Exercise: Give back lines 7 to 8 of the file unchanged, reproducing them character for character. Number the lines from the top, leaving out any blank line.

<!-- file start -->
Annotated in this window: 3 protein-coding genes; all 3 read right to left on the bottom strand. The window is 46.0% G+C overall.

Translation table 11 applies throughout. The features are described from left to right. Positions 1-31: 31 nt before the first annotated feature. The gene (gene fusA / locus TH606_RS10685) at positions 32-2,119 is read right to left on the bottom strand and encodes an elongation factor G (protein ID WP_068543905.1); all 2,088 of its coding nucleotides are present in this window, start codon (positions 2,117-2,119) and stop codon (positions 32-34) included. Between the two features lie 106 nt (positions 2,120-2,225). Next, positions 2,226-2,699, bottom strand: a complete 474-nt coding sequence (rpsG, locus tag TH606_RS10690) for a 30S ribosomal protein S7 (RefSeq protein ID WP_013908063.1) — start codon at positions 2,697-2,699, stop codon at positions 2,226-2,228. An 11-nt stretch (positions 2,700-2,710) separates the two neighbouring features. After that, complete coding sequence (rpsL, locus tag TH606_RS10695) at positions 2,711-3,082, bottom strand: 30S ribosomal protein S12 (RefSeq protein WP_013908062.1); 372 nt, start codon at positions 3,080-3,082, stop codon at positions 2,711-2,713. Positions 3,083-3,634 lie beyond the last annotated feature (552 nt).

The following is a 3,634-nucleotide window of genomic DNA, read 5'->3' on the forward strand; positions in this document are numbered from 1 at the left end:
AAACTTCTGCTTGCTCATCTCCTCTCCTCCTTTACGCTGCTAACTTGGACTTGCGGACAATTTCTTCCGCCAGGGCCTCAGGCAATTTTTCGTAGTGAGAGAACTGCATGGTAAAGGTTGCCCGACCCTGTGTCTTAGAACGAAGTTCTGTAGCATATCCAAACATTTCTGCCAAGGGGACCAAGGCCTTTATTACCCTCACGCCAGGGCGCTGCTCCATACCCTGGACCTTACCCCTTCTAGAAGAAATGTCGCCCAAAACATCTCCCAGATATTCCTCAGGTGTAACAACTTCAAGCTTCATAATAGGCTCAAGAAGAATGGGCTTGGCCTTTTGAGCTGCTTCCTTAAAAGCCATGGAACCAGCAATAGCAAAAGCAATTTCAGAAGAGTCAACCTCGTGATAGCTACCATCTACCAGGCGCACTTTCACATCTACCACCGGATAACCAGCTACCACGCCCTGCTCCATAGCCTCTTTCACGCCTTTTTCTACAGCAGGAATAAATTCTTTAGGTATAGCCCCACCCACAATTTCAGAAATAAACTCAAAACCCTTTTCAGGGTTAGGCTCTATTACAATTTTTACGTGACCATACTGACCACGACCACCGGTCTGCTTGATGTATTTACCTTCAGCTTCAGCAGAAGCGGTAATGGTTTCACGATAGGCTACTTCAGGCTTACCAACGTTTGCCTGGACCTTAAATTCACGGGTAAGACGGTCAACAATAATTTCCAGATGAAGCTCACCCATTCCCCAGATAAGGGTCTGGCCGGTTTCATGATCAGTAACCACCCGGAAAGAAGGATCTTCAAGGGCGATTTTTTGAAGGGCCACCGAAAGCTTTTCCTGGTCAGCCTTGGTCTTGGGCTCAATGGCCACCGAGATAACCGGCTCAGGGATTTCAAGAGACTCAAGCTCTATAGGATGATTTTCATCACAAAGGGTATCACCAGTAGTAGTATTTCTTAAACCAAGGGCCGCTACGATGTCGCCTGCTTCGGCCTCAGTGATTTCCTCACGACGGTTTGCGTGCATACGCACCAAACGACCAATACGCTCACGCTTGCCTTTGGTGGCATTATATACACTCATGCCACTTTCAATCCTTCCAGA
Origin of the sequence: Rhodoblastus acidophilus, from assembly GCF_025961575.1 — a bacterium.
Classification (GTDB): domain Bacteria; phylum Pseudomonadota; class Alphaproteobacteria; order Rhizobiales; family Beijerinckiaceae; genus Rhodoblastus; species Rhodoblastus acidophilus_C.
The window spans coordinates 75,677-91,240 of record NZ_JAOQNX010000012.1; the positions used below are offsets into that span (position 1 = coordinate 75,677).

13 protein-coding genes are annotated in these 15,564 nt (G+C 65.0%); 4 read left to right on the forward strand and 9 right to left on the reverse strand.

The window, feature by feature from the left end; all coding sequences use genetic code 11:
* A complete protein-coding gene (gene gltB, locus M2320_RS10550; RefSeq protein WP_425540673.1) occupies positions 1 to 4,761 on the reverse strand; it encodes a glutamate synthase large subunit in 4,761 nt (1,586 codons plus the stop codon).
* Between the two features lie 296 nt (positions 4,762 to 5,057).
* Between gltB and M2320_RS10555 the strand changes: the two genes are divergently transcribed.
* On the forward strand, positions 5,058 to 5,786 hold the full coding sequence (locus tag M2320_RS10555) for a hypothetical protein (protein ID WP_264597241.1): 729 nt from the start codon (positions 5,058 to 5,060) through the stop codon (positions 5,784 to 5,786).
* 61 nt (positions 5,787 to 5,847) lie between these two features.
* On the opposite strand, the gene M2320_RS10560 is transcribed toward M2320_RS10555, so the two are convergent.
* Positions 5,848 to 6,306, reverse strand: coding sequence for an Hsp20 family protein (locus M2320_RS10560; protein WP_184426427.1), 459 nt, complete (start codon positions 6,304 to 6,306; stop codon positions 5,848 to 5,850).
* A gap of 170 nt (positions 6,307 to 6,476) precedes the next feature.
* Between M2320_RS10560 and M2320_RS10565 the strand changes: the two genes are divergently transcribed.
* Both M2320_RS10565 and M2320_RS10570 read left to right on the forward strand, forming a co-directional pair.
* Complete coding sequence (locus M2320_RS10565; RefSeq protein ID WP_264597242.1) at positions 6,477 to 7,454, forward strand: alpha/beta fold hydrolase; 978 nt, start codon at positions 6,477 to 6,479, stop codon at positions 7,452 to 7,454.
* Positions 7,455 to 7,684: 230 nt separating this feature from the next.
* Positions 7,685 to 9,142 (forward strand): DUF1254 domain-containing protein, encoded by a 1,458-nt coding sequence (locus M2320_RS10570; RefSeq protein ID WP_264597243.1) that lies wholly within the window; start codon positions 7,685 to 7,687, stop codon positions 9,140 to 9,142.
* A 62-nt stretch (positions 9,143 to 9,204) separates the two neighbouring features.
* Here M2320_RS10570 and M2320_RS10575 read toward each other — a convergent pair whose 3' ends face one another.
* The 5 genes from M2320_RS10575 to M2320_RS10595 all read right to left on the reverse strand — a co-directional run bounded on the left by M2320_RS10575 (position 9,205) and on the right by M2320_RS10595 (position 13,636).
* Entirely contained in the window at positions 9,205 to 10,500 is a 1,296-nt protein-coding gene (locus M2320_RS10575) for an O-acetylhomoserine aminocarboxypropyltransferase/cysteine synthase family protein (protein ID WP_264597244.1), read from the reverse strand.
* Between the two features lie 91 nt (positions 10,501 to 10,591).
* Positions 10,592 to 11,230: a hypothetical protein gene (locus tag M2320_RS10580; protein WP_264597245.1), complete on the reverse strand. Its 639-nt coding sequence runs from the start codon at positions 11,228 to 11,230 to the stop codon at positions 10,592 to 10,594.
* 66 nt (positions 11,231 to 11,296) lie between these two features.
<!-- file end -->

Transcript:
The window spans coordinates 75,677-91,240 of record NZ_JAOQNX010000012.1; the positions used below are offsets into that span (position 1 = coordinate 75,677).

13 protein-coding genes are annotated in these 15,564 nt (G+C 65.0%); 4 read left to right on the forward strand and 9 right to left on the reverse strand.